- Defending nature
- Defending our oceans
- Defending our climate
- Defending our forests
- Defending our rivers
New Zealand is getting ready for one of the biggest legal cases threatening our wild places
for many years - and land hungry industries around the country are watching closely.
This case is about more than Ruahine Forest Park and the Ruataniwha dam, what would be
New Zealand’s largest irrigation dam. It’s about all of New Zealand’s specially protected conservation areas, and whether they’re protected from commercial interests.
Supported by thousands of people like you, Forest & Bird will argue in defence of New Zealand’s conservation law in the Supreme Court this February. Please help defend nature by making a donation today.
Our small dedicated team of lawyers and scientists already won in the court of Appeal, and with your help, we will win in the Supreme Court as well.
Does the government have the right to exchange parts of our conservation land, which will then be destroyed? The outcome of this case will determine whether specially protected public land can be obtained and destroyed by private businesses, or whether that land belongs to the people
of New Zealand, and to the environment.
Forest & Bird is going to the Supreme Court this month to say that conservation land belongs to all of us, and to nature.
With your help, we will fight this all the way. Please make a donation today.
Now more than ever New Zealand’s oceans need a strong defence.
Eighty percent of our native species live in New Zealand’s oceans. Yet rather than looking after our wildlife, the Government’s proposal for marine protection looks after the oil, gas and mineral industries.
As New Zealand’s leading independent voice for nature, and we’re working to ensure that all our oceans will be covered by the proposed Marine Protected Areas Act. Earlier this year more than 2,000 Forest & Bird supporters spoke up and made submissions to the Government's marine protection discussion document that excluded 96% of our oceans. Our ocean and our native species that inhabit it are under constant threat. Maui dolphins are critically endangered with little more than 50 left. Nearly all of our oceans have been fished and are open to some form of fishing. More than 12% of oceans have been allocated for mining or oil and gas permits.
Now more than ever, New Zealand needs a strong voice for nature.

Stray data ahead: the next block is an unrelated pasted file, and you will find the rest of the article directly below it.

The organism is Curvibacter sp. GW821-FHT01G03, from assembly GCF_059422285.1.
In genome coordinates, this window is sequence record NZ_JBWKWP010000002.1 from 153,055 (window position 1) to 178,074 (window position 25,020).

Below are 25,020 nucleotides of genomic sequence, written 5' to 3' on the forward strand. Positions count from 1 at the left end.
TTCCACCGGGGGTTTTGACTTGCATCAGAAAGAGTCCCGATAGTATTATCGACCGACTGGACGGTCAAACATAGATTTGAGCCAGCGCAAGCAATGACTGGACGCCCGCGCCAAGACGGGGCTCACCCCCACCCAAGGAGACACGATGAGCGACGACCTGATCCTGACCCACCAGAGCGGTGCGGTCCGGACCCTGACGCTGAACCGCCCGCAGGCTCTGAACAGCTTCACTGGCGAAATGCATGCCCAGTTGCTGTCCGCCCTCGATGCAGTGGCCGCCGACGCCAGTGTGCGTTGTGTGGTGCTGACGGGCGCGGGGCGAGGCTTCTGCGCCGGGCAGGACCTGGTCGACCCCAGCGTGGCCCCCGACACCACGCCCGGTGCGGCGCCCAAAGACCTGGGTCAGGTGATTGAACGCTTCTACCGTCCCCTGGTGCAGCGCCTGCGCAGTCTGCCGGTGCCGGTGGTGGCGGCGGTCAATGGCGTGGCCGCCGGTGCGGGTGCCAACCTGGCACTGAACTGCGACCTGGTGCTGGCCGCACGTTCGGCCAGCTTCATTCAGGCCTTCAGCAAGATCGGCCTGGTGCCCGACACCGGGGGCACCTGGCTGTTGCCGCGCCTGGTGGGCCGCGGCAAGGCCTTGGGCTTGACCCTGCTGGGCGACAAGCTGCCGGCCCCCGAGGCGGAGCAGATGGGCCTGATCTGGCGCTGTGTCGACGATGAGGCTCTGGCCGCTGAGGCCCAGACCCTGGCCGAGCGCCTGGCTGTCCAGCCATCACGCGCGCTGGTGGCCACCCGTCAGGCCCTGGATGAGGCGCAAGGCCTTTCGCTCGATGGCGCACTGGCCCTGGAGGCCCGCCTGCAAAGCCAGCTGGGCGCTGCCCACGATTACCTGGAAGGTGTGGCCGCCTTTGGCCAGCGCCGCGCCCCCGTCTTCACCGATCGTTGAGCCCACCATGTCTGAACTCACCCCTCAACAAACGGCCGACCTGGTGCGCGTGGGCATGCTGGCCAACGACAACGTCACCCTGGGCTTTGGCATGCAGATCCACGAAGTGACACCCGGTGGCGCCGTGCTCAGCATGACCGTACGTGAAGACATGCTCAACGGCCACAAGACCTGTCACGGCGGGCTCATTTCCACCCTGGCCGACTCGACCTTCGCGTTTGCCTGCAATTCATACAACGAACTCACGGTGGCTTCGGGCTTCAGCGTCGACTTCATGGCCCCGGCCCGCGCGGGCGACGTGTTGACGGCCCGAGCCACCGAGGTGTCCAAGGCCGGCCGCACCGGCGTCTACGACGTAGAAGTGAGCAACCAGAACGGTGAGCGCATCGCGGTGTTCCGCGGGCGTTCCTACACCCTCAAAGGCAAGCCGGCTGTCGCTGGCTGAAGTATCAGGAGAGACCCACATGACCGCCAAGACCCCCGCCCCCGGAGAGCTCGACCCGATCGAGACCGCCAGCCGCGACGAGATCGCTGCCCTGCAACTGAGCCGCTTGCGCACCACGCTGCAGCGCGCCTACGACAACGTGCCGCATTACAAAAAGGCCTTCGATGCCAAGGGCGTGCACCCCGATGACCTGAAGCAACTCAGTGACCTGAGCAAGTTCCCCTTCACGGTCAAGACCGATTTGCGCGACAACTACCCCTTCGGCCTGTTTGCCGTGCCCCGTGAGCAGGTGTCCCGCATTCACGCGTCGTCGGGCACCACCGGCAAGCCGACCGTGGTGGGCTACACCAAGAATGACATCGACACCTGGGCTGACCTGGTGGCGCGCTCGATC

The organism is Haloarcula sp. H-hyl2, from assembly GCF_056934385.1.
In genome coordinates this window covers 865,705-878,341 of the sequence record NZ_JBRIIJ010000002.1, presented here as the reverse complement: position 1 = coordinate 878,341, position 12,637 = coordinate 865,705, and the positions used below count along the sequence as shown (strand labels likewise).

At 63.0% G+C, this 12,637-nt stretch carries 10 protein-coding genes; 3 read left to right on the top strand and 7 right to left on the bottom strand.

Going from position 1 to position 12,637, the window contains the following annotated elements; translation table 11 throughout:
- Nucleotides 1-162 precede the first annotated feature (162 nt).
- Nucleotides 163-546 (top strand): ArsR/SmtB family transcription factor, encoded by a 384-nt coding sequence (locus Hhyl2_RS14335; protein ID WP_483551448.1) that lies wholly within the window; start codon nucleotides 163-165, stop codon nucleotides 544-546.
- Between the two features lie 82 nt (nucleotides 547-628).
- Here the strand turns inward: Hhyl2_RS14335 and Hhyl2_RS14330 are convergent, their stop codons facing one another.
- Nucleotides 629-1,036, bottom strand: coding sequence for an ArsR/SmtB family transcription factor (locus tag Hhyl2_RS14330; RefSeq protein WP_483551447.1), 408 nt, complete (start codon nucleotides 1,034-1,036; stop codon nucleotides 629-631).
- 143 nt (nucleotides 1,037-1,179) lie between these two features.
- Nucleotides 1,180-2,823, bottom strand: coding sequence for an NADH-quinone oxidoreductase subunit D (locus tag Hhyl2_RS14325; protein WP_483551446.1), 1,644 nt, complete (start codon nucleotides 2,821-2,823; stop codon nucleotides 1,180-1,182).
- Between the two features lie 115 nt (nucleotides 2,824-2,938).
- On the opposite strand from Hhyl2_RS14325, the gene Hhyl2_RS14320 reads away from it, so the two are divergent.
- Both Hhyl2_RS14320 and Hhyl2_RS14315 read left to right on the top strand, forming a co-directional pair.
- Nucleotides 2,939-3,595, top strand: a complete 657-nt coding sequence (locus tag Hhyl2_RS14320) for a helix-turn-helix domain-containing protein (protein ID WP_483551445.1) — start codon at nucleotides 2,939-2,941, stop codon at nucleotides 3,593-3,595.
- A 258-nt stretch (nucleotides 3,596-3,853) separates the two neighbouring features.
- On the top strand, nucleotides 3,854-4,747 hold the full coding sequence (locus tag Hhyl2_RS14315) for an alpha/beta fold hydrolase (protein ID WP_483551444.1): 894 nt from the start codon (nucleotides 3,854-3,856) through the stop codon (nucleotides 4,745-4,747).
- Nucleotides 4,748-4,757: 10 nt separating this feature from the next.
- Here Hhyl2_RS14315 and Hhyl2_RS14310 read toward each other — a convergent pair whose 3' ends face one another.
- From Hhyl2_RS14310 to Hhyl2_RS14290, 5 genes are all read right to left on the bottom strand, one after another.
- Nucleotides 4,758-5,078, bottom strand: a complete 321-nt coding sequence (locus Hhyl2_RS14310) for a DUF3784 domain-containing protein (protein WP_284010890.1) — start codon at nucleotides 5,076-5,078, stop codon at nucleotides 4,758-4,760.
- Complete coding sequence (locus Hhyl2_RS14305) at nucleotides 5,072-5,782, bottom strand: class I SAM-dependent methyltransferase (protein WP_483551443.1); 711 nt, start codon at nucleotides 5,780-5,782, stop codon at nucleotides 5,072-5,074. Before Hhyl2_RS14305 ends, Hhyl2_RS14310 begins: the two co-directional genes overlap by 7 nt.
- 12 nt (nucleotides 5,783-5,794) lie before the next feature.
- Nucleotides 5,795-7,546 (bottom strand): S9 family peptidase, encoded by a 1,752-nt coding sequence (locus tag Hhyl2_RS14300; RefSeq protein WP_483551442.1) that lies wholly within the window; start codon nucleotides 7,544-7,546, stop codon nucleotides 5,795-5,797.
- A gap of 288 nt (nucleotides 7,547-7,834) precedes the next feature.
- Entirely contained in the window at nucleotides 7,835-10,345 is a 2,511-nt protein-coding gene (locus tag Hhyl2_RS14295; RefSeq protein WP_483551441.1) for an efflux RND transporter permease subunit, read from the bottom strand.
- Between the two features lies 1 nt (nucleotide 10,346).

In January, NASA and the U.S. National Oceanic and Atmospheric Administration confirmed that 2015 was the hottest year for the world since records began in 1880, and now 2016 is set to be the warmest year on earth ever recorded according to a the UK Met Office.
Climate disruption is happening right here - in the place we call home. By 2040, Forest & Bird want New Zealand to have reduced gross greenhouse gas emissions by 70% or more from 1990, to be carbon neutral, and to have taken steps to increase nature's resilience against climate disruption.
Right now in the High Court Forest & Bird is battling to prevent a dangerous precedent that could put at risk more than 1.5 million hectares of specially protected conservation land. With your help our legal team is court to ensure that the specially protected Ruahine Forest Park isn’t carved up, reclassified and bartered away to be flooded by the Ruataniwha irrigation dam.
In Northland we are calling on the government to step up pest control and prevent the collapse of one of the country’s oldest forests. With support from people like you, Forest & Bird will continue to defend our conservation forests and the laws that protect them.
Together we can work to defend our rivers and lakes now and for native species that live within them, and for the enjoyment of future generations.
Our freshwater is in trouble. Two thirds of our lowland rivers will make you sick if you swim in them. You may even have seen for yourself the toxic blue-green algae that can kill a dog that drinks it.
Our unique native fish are rapidly disappearing. Our treasured tuna (longfin eel) are in trouble. Forest & Bird is a strong defender of our freshwater. Working with volunteers throughout the country, our legal team highlights poor compliance with environmental protections and on behalf of nature, holds councils and other authorities to account.
More than 3,000 spoke up to defend freshwater this year sending in submissions on the Government’s discussion document. An appeal to the High Court in 2015 over the Ruataniwha irrigation scheme case resulted in the setting of a much stronger nitrogen limit for water quality for the Tukituki River.
We're working to protect and restore waterways across the country. With support from people like you, Forest & Bird will continue to defend our rivers and lakes for people to enjoy, and native species to thrive in.